Student Union opens ‘hasbara’ room in effort to fill public diplomacy vacuum.
Nor do I recall any protests against Hamas for its firing thousands of missiles at Israeli cities, towns and villages for years, not to mention terrorizing over 250,000 men, women and children who have spent the better part of the past three years running to bomb shelters several times a day.
That a country which has never produced a single suicide bomber, which never lobbed missiles indiscriminately into Gaza’s cities, which feeds and provides humanitarian aid to its enemies in the midst of war and went to the extraordinary length of contacting civilians in Arabic by cell phone telling them in advance to vacate targeted areas used by terrorists (as happened during the Gaza war) – that such a country should be so reviled and hated verges on moral bankruptcy.
In many ways, Jews are the barometers of the societies in which they live – the canary in the mineshaft of democratic societies – which accounts for why the U.S., Canada and Australia remain resilient, vibrant democracies where minorities continue to thrive. But these countries have become more the exception than the rule. The history of the 20th century suggests that as it has gone with the Jews, so it has gone with democracy, and as it has gone with democracy, so it has gone with the Jews.
By that standard, the reaction to the Gaza war and the global economic downturn foreshadow a difficult period ahead not just for British Jewry, but for British and, by extension, European democracy. The results of a recent Anti-Defamation League survey show that 31% of Europeans blame Jews for the worldwide economic meltdown (including more than half of Hungarian, Polish and Spanish respondents) and 40% of Europeans believe Jews have too much power.
There is little doubt that the Gaza campaign merely provided a pretext to unleash deep-seated anti-Semitism in Britain and across Europe. And nothing proves the need for a Jewish state more than the persecution of Jews outside of it.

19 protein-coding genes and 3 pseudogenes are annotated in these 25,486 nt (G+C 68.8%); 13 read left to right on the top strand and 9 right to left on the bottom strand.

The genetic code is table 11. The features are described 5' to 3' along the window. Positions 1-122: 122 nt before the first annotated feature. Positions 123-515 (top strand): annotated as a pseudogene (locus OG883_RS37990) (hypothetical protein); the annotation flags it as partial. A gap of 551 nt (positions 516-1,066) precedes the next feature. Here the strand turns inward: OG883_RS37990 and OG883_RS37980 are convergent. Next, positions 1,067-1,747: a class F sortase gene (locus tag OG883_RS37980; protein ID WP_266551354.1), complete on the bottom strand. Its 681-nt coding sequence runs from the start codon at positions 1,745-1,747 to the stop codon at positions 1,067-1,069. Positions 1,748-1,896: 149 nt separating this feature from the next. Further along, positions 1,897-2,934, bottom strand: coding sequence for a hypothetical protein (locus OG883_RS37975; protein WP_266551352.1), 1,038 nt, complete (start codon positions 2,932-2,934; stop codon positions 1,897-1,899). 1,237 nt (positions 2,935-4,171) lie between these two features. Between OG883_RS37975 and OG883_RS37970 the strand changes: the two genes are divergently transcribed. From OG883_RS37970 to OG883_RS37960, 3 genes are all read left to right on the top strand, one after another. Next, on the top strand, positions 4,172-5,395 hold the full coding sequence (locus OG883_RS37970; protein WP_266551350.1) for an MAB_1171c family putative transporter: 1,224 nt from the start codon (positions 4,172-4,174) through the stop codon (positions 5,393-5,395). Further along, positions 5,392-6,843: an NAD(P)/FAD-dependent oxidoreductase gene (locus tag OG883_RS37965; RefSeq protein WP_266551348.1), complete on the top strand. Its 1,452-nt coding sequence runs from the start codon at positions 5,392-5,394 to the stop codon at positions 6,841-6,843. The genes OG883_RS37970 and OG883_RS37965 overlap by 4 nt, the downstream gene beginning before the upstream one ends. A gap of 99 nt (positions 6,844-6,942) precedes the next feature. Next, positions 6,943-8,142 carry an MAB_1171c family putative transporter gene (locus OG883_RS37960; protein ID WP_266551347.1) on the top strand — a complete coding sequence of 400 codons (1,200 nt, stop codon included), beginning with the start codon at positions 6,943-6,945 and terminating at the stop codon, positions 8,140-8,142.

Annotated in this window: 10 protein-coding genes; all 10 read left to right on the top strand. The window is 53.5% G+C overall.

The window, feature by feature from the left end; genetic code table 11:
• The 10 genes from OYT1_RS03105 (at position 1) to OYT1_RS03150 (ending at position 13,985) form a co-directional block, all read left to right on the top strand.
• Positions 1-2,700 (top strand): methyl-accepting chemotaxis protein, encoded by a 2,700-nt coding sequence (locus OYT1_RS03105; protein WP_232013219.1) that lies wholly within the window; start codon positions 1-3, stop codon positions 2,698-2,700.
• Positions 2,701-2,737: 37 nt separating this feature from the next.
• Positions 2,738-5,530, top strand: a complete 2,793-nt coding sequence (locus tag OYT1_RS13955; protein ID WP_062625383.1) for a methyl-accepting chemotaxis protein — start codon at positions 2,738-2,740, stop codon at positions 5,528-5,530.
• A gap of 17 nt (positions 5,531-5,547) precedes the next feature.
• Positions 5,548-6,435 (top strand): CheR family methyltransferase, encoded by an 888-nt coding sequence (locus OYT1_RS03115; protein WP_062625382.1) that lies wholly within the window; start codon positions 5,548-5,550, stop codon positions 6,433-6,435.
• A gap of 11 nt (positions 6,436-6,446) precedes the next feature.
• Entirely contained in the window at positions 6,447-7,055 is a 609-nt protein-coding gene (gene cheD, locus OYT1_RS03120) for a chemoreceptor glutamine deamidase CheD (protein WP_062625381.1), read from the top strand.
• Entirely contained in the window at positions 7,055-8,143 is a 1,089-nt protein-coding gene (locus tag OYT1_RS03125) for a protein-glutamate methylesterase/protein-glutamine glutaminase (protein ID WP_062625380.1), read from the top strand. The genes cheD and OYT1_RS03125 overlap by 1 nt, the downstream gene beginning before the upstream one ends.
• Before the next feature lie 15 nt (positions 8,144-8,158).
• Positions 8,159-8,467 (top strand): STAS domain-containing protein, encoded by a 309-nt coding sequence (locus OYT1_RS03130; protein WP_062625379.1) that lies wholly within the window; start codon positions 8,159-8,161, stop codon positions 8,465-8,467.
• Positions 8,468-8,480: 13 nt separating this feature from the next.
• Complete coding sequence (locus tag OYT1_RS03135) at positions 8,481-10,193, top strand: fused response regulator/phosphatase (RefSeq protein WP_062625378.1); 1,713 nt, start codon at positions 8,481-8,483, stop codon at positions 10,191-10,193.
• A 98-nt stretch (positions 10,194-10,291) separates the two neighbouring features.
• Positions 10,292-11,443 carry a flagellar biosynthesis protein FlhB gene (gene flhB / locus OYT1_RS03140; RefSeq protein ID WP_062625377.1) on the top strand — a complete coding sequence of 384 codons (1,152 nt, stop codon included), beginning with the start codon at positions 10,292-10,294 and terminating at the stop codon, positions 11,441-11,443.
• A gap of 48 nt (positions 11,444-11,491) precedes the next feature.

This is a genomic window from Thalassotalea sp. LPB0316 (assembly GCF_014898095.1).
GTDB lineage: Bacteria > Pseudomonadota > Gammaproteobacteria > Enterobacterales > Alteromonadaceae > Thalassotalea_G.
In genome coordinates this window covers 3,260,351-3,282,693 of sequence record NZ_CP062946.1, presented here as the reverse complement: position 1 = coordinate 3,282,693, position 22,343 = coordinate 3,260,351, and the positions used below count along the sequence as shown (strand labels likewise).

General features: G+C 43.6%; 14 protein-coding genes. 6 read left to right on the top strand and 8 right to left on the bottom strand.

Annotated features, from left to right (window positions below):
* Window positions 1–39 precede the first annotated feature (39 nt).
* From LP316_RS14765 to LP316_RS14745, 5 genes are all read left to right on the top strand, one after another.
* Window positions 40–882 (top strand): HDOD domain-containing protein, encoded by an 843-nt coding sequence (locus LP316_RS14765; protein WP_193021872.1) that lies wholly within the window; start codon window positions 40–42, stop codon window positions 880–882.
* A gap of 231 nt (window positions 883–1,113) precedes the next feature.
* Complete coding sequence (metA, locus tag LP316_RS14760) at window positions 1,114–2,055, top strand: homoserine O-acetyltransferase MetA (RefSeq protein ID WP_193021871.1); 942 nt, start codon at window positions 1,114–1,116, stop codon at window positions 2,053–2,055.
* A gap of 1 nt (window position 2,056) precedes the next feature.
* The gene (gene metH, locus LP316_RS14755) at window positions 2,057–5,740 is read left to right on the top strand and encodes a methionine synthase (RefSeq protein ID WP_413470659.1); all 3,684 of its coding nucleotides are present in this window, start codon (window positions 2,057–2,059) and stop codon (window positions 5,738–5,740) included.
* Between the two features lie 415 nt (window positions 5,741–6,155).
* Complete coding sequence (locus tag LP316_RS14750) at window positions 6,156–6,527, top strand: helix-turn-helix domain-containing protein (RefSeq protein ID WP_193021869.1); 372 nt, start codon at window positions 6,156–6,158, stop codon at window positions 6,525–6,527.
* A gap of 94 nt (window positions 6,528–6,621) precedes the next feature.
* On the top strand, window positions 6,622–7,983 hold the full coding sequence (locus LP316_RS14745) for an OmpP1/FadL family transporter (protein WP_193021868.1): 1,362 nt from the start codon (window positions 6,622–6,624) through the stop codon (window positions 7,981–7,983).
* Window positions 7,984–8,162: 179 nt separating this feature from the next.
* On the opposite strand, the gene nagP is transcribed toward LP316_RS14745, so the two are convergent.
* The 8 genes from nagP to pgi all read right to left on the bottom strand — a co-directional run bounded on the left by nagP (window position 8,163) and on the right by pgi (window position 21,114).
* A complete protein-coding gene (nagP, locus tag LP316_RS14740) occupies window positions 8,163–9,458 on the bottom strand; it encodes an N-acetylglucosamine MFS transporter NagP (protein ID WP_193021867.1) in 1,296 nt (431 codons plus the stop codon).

About the Author: Mark Silverberg is a foreign policy analyst for Israel’s Ariel Center for Policy Research; a contributing editor for Family Security Matters and the New Media Journal; and a member of Hadassah’s National Academic Advisory Board. His book “The Quartermasters of Terror: Saudi Arabia and the Global Islamic Jihad” and his articles have been archived at www.marksilverberg.com and www.analyst-network.com.
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ISIS poses a great threat to the entire civilized world in general and liberal democracies in particular.
Kerry is preoccupied with pressuring Israel, notwithstanding the transformation of the Arab Spring .
With no shortage of leftist media that seek to distort the news, what should our Torah response be?
The Gazans are now paying for the choices they have made.
As Peres retires, Israel fights sour legacy: Insistence on setting policy in line with hopes, rather than with reality.
Our capital was not arbitrarily chosen, as capitals of some other nations were.
UNHRC High Commissioner Navi Pillay accuses the IDF of possible war crimes in Gaza again, cutting slack to Hamas.
People test Israel every day to see how serious we really are in knowing when we are right.
Should Jews in Europe take more responsibility in self-defense of community and property?
It is time for a total military siege on Gaza; Nothing should enter the Gaza Strip.
Germany’s The Jewish Faith newspaper ominously noted, “We Jews are in for a war after the war.”
The truth is we seldom explore with kids what prayer is supposed to be about.
Printed from: http://www.jewishpress.com/indepth/opinions/as-england-goes-so-goes-europe/2009/03/11/
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